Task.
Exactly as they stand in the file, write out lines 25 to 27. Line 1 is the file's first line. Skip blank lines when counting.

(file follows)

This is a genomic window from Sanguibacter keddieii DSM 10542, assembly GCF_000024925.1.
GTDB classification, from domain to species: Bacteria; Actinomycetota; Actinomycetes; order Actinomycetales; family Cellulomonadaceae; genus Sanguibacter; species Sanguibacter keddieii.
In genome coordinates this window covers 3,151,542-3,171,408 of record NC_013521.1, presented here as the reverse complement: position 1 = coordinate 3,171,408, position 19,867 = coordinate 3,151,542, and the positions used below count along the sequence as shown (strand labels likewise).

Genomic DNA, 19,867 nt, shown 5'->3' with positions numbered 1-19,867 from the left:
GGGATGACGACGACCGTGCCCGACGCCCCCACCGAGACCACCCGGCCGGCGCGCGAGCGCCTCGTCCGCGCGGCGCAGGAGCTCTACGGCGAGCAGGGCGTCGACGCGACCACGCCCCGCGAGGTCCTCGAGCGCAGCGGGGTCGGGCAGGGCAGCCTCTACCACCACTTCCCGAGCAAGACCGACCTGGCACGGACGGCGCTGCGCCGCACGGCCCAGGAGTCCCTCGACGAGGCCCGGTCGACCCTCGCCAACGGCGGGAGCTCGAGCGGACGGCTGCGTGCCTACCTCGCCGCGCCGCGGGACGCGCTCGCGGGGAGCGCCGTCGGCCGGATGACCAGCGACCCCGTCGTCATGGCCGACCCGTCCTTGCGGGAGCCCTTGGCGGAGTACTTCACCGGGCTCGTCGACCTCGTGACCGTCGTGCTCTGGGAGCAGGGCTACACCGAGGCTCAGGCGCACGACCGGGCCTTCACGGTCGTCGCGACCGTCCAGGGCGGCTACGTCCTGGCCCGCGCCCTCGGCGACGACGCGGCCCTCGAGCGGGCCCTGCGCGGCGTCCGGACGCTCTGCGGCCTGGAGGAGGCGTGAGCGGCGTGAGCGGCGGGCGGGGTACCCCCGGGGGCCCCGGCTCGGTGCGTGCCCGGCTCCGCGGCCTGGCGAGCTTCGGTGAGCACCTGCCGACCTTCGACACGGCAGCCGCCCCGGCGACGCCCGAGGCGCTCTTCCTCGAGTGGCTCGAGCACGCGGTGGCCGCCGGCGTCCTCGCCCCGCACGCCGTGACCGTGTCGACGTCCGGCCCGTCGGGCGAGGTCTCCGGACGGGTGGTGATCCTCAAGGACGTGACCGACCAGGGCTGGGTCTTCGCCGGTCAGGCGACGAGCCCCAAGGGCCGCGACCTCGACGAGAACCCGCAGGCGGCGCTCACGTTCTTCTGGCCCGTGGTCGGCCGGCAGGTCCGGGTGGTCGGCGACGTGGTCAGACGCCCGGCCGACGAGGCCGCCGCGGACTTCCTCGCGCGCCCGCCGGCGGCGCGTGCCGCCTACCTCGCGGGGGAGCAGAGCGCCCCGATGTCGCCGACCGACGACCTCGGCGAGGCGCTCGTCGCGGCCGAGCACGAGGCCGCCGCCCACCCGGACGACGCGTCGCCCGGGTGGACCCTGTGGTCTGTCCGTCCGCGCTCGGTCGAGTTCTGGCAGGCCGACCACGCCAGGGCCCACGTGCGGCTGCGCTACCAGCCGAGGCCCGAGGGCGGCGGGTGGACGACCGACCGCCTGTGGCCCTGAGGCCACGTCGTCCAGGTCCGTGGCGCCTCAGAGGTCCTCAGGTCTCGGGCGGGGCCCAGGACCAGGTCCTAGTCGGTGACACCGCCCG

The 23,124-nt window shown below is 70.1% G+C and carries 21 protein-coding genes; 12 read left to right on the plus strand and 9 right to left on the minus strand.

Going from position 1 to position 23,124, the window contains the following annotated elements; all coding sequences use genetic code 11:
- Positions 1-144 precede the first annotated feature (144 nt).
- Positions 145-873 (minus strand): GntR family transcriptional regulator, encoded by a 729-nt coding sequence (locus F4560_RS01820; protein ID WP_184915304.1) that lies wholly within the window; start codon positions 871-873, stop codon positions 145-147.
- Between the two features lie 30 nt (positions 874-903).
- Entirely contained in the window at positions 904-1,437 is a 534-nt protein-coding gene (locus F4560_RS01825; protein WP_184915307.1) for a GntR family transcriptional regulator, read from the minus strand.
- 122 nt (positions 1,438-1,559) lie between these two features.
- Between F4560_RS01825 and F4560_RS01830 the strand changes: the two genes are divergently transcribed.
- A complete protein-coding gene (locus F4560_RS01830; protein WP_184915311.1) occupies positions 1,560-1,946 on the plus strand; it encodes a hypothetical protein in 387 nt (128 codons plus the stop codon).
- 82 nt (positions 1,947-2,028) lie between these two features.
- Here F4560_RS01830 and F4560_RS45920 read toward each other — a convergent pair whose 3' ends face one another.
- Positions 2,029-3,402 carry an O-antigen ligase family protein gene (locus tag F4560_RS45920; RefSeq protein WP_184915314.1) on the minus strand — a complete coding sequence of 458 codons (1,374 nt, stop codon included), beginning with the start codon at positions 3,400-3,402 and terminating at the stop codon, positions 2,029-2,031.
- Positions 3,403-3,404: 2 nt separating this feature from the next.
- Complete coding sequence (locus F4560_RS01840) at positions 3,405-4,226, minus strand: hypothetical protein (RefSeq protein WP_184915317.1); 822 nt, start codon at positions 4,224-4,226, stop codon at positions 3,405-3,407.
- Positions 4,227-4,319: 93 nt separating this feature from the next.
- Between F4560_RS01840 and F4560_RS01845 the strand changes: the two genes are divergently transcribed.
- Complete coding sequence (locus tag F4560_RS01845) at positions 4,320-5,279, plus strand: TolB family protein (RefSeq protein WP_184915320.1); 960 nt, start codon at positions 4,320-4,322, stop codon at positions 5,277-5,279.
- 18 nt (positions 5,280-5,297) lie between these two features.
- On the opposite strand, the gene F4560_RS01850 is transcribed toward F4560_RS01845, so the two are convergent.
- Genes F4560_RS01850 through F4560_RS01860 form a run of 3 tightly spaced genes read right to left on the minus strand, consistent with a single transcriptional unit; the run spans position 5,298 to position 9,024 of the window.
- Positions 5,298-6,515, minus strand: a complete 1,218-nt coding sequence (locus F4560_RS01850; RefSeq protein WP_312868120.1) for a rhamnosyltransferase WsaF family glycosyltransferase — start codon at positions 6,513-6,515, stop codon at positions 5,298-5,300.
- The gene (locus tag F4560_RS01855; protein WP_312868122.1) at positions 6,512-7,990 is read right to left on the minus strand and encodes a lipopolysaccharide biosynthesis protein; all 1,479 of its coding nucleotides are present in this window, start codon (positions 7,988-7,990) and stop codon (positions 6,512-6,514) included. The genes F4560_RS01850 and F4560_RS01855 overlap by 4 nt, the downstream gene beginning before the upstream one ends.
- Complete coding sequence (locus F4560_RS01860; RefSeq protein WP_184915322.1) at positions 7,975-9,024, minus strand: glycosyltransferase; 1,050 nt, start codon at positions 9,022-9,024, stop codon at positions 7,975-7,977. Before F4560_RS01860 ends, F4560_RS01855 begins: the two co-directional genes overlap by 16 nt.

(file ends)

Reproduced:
- Genes F4560_RS01850 through F4560_RS01860 form a run of 3 tightly spaced genes read right to left on the minus strand, consistent with a single transcriptional unit; the run spans position 5,298 to position 9,024 of the window.
- Positions 5,298-6,515, minus strand: a complete 1,218-nt coding sequence (locus F4560_RS01850; RefSeq protein WP_312868120.1) for a rhamnosyltransferase WsaF family glycosyltransferase — start codon at positions 6,513-6,515, stop codon at positions 5,298-5,300.
- The gene (locus tag F4560_RS01855; protein WP_312868122.1) at positions 6,512-7,990 is read right to left on the minus strand and encodes a lipopolysaccharide biosynthesis protein; all 1,479 of its coding nucleotides are present in this window, start codon (positions 7,988-7,990) and stop codon (positions 6,512-6,514) included. The genes F4560_RS01850 and F4560_RS01855 overlap by 4 nt, the downstream gene beginning before the upstream one ends.